Scientists Reveal the Origin of The Scream’s Mysterious Stain

Wikimedia Commons // Public Domain
Wikimedia Commons // Public Domain / Wikimedia Commons // Public Domain

Like Mona Lisa’s smile, the origin of the unidentified white smudge staining Edvard Munch’s The Scream is one of art’s greatest mysteries. For decades, the puzzling substance was rumored to be bird poop, but recent analysis points the blame elsewhere.

As Artnet News reports, scientists at the University of Antwerp in Belgium have traced the white splatter on the painting to wax drippings from a candle. Researchers came to the conclusion after examining it with a machine of their own invention called a Macro-X-ray fluorescence scanner. After ruling out white paint or chalk, they detected the tell-tale signs of wax indicating that the mess had likely been made by accident inside the artist's studio.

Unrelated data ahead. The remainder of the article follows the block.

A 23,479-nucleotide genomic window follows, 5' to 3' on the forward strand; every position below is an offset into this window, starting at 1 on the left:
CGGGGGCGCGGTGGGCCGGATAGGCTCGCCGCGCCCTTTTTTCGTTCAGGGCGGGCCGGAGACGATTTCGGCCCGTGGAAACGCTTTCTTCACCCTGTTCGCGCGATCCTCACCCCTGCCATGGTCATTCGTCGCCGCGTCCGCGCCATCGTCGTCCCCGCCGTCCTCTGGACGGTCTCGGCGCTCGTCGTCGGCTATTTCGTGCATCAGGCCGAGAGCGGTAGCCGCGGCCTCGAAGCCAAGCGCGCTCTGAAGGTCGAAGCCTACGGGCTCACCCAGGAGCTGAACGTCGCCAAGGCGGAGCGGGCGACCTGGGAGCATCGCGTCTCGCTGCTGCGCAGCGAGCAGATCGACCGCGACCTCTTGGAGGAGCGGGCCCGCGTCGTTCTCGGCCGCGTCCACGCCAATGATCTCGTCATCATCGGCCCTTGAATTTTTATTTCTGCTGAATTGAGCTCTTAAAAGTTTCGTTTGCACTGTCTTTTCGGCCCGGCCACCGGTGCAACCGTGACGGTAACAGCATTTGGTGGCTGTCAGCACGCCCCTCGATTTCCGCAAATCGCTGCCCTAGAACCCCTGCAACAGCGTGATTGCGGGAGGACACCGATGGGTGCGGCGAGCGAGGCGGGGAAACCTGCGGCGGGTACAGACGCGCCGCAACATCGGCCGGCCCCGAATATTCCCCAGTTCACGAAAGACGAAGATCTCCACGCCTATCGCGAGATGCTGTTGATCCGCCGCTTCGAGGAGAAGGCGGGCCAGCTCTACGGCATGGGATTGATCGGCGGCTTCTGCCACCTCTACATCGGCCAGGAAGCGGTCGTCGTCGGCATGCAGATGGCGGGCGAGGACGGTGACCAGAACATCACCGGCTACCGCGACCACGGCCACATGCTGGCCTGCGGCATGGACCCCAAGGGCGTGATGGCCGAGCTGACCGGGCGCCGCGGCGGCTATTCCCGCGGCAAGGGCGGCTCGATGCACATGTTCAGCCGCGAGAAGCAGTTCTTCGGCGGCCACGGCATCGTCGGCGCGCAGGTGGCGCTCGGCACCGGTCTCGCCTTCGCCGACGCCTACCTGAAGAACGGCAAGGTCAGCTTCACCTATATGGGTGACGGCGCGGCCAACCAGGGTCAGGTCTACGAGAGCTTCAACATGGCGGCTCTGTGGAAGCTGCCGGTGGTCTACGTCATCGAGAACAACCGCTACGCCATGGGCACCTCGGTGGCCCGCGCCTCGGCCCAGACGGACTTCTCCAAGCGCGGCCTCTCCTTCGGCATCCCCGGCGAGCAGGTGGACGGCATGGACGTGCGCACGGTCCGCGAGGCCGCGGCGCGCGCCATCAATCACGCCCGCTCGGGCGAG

Munch had been known to paint outdoors and would often leave his works exposed to the elements. This habit of his helped spread the idea that a bird flying overhead left the stain, and as the University of Antwerp puts it, “literally added another layer of meaning to Munch's masterpiece.”

The painting bearing the white smudge is the first of four versions Munch composed in the late 19th century—it currently resides at the Norwegian National Museum in Oslo. The meaning of the artwork may still be ambiguous, but at least we can say with confidence that the subject probably isn’t screaming about a bird pooping on his shoulder.

[h/t Artnet News]

Know of something you think we should cover? Email us at